It’s every Chipotle binger’s dream come true: Scientists have developed a compound that mimics exercise. The new molecule, mysteriously named “compound 14,” tricks the body’s cells into thinking they’ve run out of fuel, causing them to start burning energy.
The scientists behind the discovery, publishing their findings in the journal Chemistry and Biology, have high hopes for their compound as a potential therapeutic agent for people with obesity or diabetes.
Cells don’t normally run out of fuel until they’ve used it up — that is, through strenuous activity like exercise. What compound 14 does is cut out the part where you have to actually expend energy. When cells treated with the molecule start thinking they need a boost, they increase their metabolism and begin taking up energy-rich glucose — the body’s distilled-down version of all the food we eat.
In the cell, compound 14 blocks the function of an an insulin signaling enzyme. When that enzyme doesn’t work, the cells start stockpiling a molecule called ZMP, and this artificially induced buildup tells the cell’s energy sensor, AMPK, that the cell’s running low on fuel and needs to power up. Then, just like that, your body starts burning up all of last week’s carnitas.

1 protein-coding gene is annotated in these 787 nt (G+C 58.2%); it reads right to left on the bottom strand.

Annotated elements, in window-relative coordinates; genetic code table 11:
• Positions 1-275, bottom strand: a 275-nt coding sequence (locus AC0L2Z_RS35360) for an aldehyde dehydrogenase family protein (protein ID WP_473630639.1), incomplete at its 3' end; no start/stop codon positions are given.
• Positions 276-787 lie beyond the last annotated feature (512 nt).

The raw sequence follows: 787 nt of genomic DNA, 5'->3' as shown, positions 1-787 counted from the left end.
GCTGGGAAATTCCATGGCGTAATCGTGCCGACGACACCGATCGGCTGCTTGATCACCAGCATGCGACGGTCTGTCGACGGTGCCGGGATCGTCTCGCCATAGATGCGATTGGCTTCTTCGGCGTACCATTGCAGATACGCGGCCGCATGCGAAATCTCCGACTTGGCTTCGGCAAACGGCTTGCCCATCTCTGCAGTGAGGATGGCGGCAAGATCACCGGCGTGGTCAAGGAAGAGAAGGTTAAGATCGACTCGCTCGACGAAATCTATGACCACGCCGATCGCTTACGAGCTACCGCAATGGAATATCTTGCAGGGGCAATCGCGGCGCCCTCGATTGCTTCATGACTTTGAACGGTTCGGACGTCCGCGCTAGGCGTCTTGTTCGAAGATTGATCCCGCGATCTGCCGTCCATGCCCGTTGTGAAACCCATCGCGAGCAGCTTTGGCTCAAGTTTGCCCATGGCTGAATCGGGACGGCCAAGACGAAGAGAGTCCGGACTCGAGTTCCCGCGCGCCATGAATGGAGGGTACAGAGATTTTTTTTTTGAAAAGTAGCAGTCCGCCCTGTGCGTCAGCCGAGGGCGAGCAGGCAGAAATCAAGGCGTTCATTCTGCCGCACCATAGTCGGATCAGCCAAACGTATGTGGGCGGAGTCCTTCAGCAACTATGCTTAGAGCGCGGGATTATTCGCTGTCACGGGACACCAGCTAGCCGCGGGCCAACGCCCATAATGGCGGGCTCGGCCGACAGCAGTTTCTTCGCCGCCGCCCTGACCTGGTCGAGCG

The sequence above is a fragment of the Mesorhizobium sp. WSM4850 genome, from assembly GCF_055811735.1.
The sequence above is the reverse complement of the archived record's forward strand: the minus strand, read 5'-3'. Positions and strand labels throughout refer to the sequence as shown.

If the researchers manage to prove that this drug works in human cells — and has no scary long-term effects — it might not be long before it becomes a treatment for people with type 2 diabetes or obesity.
Dr. Felino Cagampang, who co-authored the paper with Dr. Ali Tavassoli, pointed out that the “new moleculle seems to reduce glucose levels and at the same time decrease body weight, but only if the subject is obese.” If the researchers succeed in getting this drug into pharmacies, one thing’s for sure: They’re not going to have any trouble finding a market for it.